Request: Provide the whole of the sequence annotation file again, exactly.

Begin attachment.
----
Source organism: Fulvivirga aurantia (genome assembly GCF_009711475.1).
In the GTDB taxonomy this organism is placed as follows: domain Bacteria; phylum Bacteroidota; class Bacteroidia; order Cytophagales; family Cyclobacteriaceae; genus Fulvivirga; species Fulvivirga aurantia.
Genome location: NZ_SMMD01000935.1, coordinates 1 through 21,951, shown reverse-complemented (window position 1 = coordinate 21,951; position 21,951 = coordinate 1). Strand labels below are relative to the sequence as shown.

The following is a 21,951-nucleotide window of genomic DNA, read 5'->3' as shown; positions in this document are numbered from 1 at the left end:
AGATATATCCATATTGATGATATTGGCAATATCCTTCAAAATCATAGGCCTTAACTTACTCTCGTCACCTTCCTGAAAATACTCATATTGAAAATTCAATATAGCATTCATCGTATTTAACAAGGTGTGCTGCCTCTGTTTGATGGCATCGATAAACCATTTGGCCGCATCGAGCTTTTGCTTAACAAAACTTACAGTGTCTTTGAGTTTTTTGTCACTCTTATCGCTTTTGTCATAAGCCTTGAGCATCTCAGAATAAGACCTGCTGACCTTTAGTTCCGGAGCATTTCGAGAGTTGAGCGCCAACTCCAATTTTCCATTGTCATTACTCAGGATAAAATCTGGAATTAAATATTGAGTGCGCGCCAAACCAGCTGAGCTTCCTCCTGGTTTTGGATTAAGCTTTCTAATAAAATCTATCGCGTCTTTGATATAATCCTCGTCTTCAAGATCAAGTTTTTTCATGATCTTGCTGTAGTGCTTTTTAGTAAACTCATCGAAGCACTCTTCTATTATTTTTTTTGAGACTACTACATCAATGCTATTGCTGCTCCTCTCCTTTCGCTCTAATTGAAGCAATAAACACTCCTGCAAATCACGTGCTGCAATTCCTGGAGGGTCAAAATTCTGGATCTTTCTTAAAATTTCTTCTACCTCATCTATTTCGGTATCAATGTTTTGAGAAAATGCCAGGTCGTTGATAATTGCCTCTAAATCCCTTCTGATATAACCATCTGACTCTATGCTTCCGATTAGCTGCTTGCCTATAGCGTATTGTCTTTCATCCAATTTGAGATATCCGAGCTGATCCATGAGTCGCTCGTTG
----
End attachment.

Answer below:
Source organism: Fulvivirga aurantia (genome assembly GCF_009711475.1).
In the GTDB taxonomy this organism is placed as follows: domain Bacteria; phylum Bacteroidota; class Bacteroidia; order Cytophagales; family Cyclobacteriaceae; genus Fulvivirga; species Fulvivirga aurantia.
Genome location: NZ_SMMD01000935.1, coordinates 1 through 21,951, shown reverse-complemented (window position 1 = coordinate 21,951; position 21,951 = coordinate 1). Strand labels below are relative to the sequence as shown.

The following is a 21,951-nucleotide window of genomic DNA, read 5'->3' as shown; positions in this document are numbered from 1 at the left end:
AGATATATCCATATTGATGATATTGGCAATATCCTTCAAAATCATAGGCCTTAACTTACTCTCGTCACCTTCCTGAAAATACTCATATTGAAAATTCAATATAGCATTCATCGTATTTAACAAGGTGTGCTGCCTCTGTTTGATGGCATCGATAAACCATTTGGCCGCATCGAGCTTTTGCTTAACAAAACTTACAGTGTCTTTGAGTTTTTTGTCACTCTTATCGCTTTTGTCATAAGCCTTGAGCATCTCAGAATAAGACCTGCTGACCTTTAGTTCCGGAGCATTTCGAGAGTTGAGCGCCAACTCCAATTTTCCATTGTCATTACTCAGGATAAAATCTGGAATTAAATATTGAGTGCGCGCCAAACCAGCTGAGCTTCCTCCTGGTTTTGGATTAAGCTTTCTAATAAAATCTATCGCGTCTTTGATATAATCCTCGTCTTCAAGATCAAGTTTTTTCATGATCTTGCTGTAGTGCTTTTTAGTAAACTCATCGAAGCACTCTTCTATTATTTTTTTTGAGACTACTACATCAATGCTATTGCTGCTCCTCTCCTTTCGCTCTAATTGAAGCAATAAACACTCCTGCAAATCACGTGCTGCAATTCCTGGAGGGTCAAAATTCTGGATCTTTCTTAAAATTTCTTCTACCTCATCTATTTCGGTATCAATGTTTTGAGAAAATGCCAGGTCGTTGATAATTGCCTCTAAATCCCTTCTGATATAACCATCTGACTCTATGCTTCCGATTAGCTGCTTGCCTATAGCGTATTGTCTTTCATCCAATTTGAGATATCCGAGCTGATCCATGAGTCGCTCGTTG